Because terrorists are smart enough to seek the path of least resistance. It's fine to say that good intelligence should be all we need, and indeed it was intel that stopped the printer-cartridge bombs. But having pretty good intel in hand didn't stop Abdulmutallab (whose underwear bomb, by the way, quite likely would have been spotted by a body scanner). And the existence of people like the Times Square bomber, the Fort Hood shooter and the American who's now a honcho in the Yemen al-Qaeda branch tells me that maybe you're a little complacent about possible threats within our borders.

You're wrong on this one. I am a critic of the new screening, and I don't think TSA should profile people. I think we should accept the risk of terrorists blowing up the occasional airplane. The new screening procedure is too much like sexual assault. Think of what it would be like to fly if you were a 13 year old girl, a rape survivor, a religious conservative, or even just a painfully shy person. Should all these people have to be traumatized every time they fly, because the rest of us are afraid of being traumatized by the images of a blown up plane on the news? That is cowardly of us. And I don't think the minuscule risk of death on a plane is all that frightening; we except much higher risks of death every time we drive or even walk down a street.

I think yours is a consistent and principled position. I don't think most people agree, but your position does make sense. As I wrote, any individual's chance of being killed or injured in a terrorist attack would still be infinitesimal -- practically zero. You should acknowledge, however, that letting "the occasional airplane" be blown up would cause enormous economic and psychological damage.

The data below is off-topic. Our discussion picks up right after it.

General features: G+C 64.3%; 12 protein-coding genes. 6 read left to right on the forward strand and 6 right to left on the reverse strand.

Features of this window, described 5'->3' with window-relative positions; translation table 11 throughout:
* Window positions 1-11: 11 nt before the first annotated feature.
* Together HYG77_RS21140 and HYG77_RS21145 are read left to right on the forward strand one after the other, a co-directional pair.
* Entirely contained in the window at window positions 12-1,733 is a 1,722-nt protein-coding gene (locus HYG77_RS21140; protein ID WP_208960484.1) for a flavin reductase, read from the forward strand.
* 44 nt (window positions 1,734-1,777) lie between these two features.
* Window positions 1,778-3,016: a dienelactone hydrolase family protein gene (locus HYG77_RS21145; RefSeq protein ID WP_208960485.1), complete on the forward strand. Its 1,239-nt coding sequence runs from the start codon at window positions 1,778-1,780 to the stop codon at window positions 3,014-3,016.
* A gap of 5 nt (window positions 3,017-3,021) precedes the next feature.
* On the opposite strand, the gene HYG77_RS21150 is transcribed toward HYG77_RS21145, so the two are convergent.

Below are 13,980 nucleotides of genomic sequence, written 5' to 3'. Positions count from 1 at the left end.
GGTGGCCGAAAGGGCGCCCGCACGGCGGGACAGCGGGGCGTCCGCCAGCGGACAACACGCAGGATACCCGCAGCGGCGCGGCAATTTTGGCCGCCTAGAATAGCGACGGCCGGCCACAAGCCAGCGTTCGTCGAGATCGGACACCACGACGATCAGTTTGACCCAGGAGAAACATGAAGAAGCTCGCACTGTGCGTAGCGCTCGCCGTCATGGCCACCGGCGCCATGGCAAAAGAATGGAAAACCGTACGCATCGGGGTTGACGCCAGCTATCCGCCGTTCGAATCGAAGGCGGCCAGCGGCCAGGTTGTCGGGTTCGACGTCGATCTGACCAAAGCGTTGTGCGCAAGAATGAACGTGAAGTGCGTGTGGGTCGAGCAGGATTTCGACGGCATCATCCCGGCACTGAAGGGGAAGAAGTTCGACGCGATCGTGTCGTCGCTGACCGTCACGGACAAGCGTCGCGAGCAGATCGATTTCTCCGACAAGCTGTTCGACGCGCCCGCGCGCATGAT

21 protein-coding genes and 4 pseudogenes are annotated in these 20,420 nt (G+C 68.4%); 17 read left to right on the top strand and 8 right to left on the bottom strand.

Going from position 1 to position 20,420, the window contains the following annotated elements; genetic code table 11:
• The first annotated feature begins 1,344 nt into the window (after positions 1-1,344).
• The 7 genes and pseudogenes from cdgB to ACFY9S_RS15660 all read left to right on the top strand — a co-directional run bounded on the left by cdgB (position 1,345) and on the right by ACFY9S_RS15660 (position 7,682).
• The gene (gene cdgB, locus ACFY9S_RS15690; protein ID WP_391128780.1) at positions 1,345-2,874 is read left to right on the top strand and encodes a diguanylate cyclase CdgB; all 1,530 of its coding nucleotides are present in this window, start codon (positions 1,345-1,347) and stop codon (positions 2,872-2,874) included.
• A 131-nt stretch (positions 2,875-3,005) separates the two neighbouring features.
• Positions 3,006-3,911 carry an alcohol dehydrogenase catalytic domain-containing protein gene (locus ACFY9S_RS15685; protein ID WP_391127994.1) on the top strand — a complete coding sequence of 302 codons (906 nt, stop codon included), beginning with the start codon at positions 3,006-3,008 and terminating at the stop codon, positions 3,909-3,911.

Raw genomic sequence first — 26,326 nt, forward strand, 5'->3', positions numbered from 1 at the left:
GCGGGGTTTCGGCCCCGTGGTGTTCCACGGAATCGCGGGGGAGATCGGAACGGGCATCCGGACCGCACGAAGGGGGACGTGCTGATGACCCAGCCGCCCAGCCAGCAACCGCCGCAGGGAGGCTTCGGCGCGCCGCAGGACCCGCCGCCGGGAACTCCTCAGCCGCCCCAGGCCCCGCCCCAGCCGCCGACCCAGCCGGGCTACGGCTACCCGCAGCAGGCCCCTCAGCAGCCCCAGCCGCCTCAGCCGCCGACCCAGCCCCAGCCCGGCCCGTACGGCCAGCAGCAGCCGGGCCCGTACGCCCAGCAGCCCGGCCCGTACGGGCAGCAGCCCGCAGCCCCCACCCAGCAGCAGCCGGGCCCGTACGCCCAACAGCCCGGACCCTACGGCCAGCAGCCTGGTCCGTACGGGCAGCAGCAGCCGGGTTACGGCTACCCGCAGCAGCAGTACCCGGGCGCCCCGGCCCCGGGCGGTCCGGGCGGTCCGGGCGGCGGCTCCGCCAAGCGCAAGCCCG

What bothers me about this is what appears to be a lack of uniform training and what I can only call, unprofessionalism in the way some TSA employees do manual searches. I had occasion to travel from the UK to the US at a time when the IRA was threatening to bomb planes. The British did do manual searches of all passenger. They were done by trained police officers - a male and a female cop. Searches were done in public with men and women in two lines; if anything had been inappropriate it would have been seen. The cops were polite, their faces were impassive, and they told you what would happen before, for example, initimate areas were searched - and you could ask questions. The only time they broke into a smile was when they had to search children - it was done so kids would not be frightened. That wasn't fun but it was acceptable. Do you think that we can achieve that level of professionalism? And if so, how?